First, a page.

Directly opposite Chilham Castle is the 15th Century church of St Mary, and to the left of the churchyard is the 16th Century White Horse pub. After having walked approximately seven miles, it was the latter establishment which caught our eye, and we entered the welcoming coolness of the interior with eager anticipation.
The serving area occupies the middle section of the pub, and although linked, there is a choice of areas to sit in. As the pumps were in the right hand section, we made a beeline there, but ended up sitting in the left hand area, where there was more space and a table adjacent to the impressive stone fireplace.
The beer choice was Otter Ale or Sharp’s Atlantic. I went for the latter, whilst two of my companions opted for the Otter. The third member of our party chose an intentionally cloudy cider. The beer was excellent; cool and refreshing and we scored both at 3.5 NBSS. It was tempting to stay for another, but with another five miles to cover we thought it best to press on.
In addition, all four of us have sufficient experience of long-distant walking to know that stopping for too long midway, especially if the halt involves several pints of beer, makes it much harder to get going again, so somewhat reluctantly we said farewell to the White Horse and made our way out of Chilham.
We had picked up a leaflet in the pub which gave details of the various local attractions and we had noticed that our route took us past Badger’s Hill Farm & Cidery. We thought it would be churlish not to divert for a look, and sure enough there was a well-stocked barn selling local produce, plus cider made on the farm.
Two of my companions bought a pint each of the Medium Cider to take away. I had a taste, but wasn’t quite so keen, although to be fair, if the cider had been chilled it may have been a lot more to my taste. We then continued on our way, up the appropriately named “Long Hill”, into the village of Old Wives Lees. As we entered the village, we were joined for part of the route by a sprightly local resident, who told us that since the closure of the Star a few years ago, Old Wives Lees is now a “dry” village.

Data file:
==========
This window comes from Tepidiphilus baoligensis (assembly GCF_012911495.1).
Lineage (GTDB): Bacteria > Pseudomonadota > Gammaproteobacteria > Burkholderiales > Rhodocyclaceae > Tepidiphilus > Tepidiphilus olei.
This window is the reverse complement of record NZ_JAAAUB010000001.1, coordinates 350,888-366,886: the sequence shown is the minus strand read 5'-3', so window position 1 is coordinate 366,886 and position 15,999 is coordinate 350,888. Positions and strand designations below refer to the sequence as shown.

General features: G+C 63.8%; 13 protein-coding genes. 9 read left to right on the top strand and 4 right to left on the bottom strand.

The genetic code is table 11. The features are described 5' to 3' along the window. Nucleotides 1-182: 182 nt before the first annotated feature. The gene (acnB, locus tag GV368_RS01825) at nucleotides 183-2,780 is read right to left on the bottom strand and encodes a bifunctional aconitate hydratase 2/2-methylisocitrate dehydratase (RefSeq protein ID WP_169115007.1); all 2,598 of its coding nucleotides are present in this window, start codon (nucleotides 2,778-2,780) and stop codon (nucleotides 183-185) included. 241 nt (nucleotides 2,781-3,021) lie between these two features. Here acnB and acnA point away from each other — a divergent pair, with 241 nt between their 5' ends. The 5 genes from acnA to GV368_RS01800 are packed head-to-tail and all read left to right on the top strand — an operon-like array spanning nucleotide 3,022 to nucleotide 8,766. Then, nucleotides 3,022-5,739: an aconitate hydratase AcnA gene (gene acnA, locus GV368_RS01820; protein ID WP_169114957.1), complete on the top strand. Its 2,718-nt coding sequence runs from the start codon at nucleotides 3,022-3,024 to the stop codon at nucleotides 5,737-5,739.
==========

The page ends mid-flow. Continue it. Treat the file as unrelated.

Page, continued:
We could see the sadly closed pub down a side-turning, as we continued through the village, but with several miles still ahead of us had no time to stop for a closer look. Our route took us through fruit-growing country, with apple orchards laid out on either side of us. Again the terrain was undulating and quite challenging in places.
After cresting one hill and getting ready to descend another, we could see laid out below us a large encampment of static caravans and other semi-permanent buildings. This is the farm complex of one of the largest fruit growers in the south east, and the static caravans are used to house seasonal workers who arrive each year to help with the harvest. It seemed a substantial operation, with a fleet of mini-buses parked up, no doubt waiting to bus in workers from other locations.
|Fruit pickers' encampment|
After making our way through the farmyard, and skirting a number of rather nice looking houses, we parted company with the North Downs Way. Instead our route led us downhill towards Chartham village and the railway station, where we would be able to catch a train back to Wye.
Unfortunately we miscalculated slightly on the times, and whilst two of our party made it onto the platform, I was dead on my feet and unable to sprint up the steps and over the footbridge. We missed the train by less than 30 seconds, and with another not due for an hour, there was only one thing to do and that was to find another pub.
Just over 10 minutes walk away, passed the playing fields and across the River Stour, is the Artichoke; an attractive looking 15th Century half-timbered former hall house, which has been carefully restored by the owning brewery - Shepherd Neame. Now I know what regular followers of this blog will be thinking, but any port in a storm, and the chance to rest my weary limbs along with a nice cool pint of beer, was not one to miss.
The Artichoke turned out to be very pleasant inside, and the Whitstable Bay Pale Ale was also in fine form – NBSS 3.0. Somewhat unusually for a Shepherd Neame pub, the majority of the customers clustered around the bar were drinking cask, with Spitfire Gold appearing to be a particular favourite.
We made it back to Chartham station in plenty of time for the next train, journeying just two stops to Wye, where our plan was to spend the first part of the evening at the rather low-key Wye Beer Festival. This event is worthy of a post in its own right, so I will draw things to a close here and continue next time.